On one occasion, in a province adjacent Bangkok in the year 2000, the power went "out" in the neighborhood I was in during broad daylight and blue skies. After several hours, people started wondering whether the power company was even aware of the power outage. Then someone got shocked badly by touching an appliance. The ThailandGuru pulled out his voltmeter and was quite surprised to find that the power was not out but was faulty. Both the hot and neutral prongs were at 220 volts! A call to the power company revealed that they were entirely unaware of any problem in the neighorhood, though they fixed the problem very quickly. That could have been dangerous.

If is strongly recommended that if you use electric hot water showers, clothes washing machines, and other water based electrical appliances that you ground them, and ground them properly.

If you're looking to live in Thailand, please consider supporting ThailandGuru.com by using our property agency:

Of course, I can analyze proper earthing/grounding in a house, condominium or apartment, though my agents cannot do this kind of technical analysis.

Technical matters

There are some matters I wanted to put into a separate section because I was afraid that nontechnical people may stop reading at that point. Electricity is something you can learn the basics about, but I must require that you use this information only to oversee a professional electrician. Notably, I have lost count of the number of Thai professional electricians and engineers who are just not up to spec. There are many who are excellent, but very many who are not, too, and there is insufficient enforcement of good electrical standards in this country.

It should be covered in this article that as regards a three prong receptacle such as the one pictured to the left (above), the standard building code in Thailand, the U.S. and other places is that with the ground on the bottom center, the top left is neutral and the top right is "load" or alternating voltage (110 to 220). That is the correct "polarity". It is not uncommon in Thailand to find the polarity negligently reversed. Most appliances are now designed to automatically detect this and adjust but many are not. It's best to rectify this situation when feasible.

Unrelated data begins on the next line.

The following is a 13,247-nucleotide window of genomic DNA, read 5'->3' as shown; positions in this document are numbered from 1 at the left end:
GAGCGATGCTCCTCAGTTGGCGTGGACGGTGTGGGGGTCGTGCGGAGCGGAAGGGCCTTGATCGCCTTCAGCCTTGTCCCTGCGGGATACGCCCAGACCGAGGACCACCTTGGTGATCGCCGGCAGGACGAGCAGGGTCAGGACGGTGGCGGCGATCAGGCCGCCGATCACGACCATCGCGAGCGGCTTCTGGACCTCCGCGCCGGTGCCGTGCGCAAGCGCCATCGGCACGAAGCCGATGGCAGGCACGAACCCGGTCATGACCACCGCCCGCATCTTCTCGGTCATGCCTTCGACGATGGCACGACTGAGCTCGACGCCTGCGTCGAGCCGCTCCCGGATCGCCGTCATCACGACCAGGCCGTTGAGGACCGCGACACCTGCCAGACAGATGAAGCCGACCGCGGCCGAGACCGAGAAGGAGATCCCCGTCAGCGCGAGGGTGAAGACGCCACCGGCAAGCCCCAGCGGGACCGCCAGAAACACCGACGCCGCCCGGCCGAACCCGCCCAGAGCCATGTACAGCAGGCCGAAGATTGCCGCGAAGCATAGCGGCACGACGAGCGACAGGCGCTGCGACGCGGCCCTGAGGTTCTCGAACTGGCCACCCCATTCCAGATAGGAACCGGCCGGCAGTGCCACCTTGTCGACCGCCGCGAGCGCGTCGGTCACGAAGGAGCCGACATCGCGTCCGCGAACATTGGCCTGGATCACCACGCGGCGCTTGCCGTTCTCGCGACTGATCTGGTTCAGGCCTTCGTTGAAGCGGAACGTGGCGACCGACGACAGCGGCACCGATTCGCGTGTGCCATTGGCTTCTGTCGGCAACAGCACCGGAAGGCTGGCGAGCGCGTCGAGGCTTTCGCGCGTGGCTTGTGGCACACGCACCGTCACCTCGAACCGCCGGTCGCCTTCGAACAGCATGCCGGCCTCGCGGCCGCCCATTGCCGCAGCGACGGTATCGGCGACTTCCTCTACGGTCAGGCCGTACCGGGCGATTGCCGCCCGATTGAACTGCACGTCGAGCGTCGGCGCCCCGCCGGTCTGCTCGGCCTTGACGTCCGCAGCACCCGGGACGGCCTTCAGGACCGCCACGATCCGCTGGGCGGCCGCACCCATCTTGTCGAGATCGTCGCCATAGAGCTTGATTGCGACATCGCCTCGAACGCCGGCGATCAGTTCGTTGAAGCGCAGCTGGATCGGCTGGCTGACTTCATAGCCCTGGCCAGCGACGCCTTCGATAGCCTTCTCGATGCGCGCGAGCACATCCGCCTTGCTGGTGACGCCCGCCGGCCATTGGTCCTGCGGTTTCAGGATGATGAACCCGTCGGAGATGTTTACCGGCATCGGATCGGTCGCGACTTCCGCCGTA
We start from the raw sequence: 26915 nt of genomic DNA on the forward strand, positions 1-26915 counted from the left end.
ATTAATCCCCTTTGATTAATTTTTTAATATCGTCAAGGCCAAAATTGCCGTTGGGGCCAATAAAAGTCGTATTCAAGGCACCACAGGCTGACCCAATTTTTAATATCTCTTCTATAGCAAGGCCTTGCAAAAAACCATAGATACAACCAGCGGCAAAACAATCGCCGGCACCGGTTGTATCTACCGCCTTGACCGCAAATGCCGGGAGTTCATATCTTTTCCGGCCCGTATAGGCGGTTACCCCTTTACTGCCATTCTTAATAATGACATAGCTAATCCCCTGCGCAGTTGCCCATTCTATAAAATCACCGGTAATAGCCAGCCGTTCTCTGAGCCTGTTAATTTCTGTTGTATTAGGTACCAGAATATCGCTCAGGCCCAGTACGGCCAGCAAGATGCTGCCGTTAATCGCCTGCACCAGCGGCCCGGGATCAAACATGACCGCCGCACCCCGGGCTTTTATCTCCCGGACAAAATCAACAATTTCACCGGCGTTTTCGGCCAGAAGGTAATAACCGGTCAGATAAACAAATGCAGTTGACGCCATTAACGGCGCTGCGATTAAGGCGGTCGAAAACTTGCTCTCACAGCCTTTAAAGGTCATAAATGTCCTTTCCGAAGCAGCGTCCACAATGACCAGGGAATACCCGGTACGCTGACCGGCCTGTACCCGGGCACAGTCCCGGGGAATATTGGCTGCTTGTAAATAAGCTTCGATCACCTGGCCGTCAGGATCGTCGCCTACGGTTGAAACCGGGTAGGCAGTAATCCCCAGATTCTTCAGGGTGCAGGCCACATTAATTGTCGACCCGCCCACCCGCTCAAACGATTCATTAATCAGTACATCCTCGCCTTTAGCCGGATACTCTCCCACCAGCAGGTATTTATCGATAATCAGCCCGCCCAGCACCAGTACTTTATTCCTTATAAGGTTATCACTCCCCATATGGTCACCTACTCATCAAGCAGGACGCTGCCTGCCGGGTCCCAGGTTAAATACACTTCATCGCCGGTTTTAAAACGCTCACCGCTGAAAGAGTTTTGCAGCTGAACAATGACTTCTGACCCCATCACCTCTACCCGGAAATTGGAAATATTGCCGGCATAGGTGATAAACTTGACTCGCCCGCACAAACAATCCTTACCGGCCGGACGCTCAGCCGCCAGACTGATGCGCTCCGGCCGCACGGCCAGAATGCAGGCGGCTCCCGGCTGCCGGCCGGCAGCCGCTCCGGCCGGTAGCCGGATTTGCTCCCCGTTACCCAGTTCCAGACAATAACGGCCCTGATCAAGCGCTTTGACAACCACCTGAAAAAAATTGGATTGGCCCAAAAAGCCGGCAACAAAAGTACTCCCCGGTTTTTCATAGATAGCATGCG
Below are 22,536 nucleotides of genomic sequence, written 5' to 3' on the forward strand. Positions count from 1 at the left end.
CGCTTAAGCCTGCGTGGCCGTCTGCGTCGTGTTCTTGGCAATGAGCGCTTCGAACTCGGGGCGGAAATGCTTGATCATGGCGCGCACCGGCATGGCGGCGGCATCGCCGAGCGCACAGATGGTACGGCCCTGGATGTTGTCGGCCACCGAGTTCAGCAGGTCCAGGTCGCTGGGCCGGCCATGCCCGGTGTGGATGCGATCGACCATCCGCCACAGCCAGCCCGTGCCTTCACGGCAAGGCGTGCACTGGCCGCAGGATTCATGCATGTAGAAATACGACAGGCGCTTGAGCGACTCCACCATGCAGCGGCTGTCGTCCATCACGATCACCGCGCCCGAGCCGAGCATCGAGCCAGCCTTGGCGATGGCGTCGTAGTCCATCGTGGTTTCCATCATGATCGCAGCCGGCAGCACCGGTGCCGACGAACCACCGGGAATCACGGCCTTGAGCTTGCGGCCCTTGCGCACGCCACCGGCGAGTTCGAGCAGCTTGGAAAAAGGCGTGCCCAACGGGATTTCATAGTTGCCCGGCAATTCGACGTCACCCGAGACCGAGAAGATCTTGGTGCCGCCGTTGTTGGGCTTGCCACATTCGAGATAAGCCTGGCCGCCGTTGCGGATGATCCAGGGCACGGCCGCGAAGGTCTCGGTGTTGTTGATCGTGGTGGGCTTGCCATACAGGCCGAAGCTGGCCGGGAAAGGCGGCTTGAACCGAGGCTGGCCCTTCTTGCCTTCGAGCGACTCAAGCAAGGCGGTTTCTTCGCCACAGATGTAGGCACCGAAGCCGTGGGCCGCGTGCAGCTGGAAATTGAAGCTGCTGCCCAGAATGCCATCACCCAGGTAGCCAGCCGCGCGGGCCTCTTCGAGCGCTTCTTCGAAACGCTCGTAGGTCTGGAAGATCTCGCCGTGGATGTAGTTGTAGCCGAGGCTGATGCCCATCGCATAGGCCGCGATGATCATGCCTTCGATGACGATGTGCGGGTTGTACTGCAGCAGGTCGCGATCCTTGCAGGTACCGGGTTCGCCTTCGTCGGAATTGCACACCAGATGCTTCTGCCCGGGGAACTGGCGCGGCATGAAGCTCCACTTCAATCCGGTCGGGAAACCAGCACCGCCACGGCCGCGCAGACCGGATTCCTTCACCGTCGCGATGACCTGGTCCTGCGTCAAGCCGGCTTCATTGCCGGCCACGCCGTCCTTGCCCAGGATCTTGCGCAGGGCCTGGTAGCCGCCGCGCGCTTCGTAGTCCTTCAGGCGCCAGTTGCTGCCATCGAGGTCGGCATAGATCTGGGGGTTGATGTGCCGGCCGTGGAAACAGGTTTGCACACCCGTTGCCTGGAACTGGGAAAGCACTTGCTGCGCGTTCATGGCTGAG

The receptacle pictured at the top left is designed to accomodate both flat prongs and round prongs. However, this receptacle would be illegal in many other countries because the two flat prong receptacles are the same size. In reality, the neutral one (on the left) should be wider, like in the receptacle below:

The wider left slit is for Neutral, and the narrower slit on the righthand side is for "hot" or Load. This receptacle does not accept round prongs, only flat ones.

(There are many receptacles designed for many countries, often with better safety features than two parallel slits, but in Thailand, flat parallel prongs are the most common, plus a minority of round prong appliances, so wall receptacles accomodate parallel flat and round prongs only, and thus it's all I cover on Thailand Guru.)